re Ardoch Lake

Written by  Wednesday, 30 August 2017 16:01
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I suppose it is a key indicator of failing to grow old with grace and resignation that one greets with relief the news that "5 Years in Ardoch Lake Development Still Needs Work". Hopefully, the planning and evaluation will take forever, unless the proposed project is downsized to a more sustainable density consistent with the community and environmental needs. Of course, profits may be affected. While the community understandably seeks growth and development, one hopes that the historic rural, wild aura of the area so many have worked so hard and sacrificed so much to preserve over the decades will not be too adversely impacted by the proposed development.

Still, it is hard to imagine that a 30-cottage behemoth development-- complete with cleared lots, a maze of new roads and driveways, hydro lines, likely more than a hundred land and water vehicles, with complementary outbuildings, docks, wells and septic tanks--concentrated on the shore of a small, shallow, scenic and now productive lake, will not take a toll. It seems inevitable that phosphorus and nitrogen levels will increase in the lake, and that fish, amphibian and other wildlife and human habitat will be degraded. But these are issues for scientific experts to address, hopefully without undue financier or political influence. The community experience indicates that a development of six to eight or so cottage sites could be responsibly incorporated around the lake with relative ease, but perhaps it's time to roll the dice on something new and go for something 400% or so bigger. Profits likely will be more substantial, at least for some folks. And what's to lose? Planners are looking at the placement of wells and septics, and there is some concern for some bird and fish nurseries.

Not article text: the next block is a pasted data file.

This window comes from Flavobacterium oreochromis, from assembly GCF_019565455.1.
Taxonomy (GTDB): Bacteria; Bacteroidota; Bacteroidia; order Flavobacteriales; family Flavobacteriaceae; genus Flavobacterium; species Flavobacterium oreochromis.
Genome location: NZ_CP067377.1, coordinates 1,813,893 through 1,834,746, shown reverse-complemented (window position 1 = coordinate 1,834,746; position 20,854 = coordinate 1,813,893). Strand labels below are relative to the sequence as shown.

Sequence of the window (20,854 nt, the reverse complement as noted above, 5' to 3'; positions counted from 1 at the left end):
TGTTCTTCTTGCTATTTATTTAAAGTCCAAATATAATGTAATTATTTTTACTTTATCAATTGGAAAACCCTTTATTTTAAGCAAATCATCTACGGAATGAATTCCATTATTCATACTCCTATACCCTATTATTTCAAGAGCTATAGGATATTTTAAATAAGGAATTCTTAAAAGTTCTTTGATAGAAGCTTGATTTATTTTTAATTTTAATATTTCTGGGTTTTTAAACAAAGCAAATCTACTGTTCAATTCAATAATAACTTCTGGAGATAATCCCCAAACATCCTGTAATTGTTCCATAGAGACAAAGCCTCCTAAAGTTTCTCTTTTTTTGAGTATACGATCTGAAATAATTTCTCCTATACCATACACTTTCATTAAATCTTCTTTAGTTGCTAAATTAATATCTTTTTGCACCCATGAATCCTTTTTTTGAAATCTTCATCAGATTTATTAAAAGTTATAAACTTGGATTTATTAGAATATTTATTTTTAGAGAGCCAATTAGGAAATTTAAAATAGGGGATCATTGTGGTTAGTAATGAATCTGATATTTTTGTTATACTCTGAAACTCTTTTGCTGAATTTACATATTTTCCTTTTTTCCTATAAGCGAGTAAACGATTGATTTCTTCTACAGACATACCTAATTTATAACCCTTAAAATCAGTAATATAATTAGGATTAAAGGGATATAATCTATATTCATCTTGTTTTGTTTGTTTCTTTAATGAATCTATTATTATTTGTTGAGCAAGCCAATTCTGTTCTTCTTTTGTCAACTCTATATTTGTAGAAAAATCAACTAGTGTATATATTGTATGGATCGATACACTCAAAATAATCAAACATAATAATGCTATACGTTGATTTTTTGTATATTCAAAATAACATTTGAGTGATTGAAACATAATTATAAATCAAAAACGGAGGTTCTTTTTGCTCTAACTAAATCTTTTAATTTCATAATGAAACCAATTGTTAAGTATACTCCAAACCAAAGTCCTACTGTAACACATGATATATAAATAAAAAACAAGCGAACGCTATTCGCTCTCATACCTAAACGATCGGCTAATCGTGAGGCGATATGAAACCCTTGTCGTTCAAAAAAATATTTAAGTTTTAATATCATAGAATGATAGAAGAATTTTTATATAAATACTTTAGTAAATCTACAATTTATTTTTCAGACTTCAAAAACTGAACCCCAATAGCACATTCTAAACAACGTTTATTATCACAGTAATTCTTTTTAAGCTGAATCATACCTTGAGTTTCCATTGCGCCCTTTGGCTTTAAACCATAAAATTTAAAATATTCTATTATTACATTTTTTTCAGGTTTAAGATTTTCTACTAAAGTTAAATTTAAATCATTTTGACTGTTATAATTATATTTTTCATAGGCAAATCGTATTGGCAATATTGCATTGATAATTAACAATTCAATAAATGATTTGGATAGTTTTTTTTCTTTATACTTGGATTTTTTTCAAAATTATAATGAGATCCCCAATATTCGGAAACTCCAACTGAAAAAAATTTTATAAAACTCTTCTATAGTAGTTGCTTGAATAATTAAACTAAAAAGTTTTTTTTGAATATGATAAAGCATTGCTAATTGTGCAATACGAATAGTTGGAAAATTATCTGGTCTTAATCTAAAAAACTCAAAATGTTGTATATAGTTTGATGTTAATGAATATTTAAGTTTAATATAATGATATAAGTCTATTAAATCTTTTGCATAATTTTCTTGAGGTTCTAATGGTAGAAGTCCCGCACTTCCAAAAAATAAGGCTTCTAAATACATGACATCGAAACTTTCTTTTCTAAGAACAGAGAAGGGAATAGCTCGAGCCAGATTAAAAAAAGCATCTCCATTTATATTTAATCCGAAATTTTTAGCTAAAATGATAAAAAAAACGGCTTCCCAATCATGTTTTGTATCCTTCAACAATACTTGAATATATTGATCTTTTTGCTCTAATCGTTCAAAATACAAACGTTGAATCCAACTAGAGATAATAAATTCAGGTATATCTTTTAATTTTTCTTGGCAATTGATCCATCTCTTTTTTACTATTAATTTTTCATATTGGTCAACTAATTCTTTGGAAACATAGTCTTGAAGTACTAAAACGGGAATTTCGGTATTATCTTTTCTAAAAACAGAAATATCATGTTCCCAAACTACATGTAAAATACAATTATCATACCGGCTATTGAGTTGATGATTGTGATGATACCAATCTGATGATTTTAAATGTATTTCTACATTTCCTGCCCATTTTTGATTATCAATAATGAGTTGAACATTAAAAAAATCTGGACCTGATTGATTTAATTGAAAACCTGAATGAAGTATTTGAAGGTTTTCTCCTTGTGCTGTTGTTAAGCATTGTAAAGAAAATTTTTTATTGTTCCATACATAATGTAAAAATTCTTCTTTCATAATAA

Still, one can't help thinking that perhaps it might be better to just pave over the whole place now and be done with it, so long as other area sites could be preserved. I realize that my views may be skewed, even reactionary. Having experienced just down the road the edge-of-the-world beauty and wonder of a once isolated Schwaugers Lake in the 1960's, I view the current development there with profound sadness while others still purport to see great beauty and wilderness. It is a matter of experience and perspective. I wish it was possible to require the Ardoch Lake development investors to post a $100 million bond to guarantee that the proposed 30-cottage development will not adversely affect water and other environmental quality and esthetics over the next twenty years or longer, but I know that is not possible. No insurer would guarantee it. One can only hope that citizens twenty years from now can look back with some consensus that the decades-old development truly reflects "progress" that benefitted the entire community.

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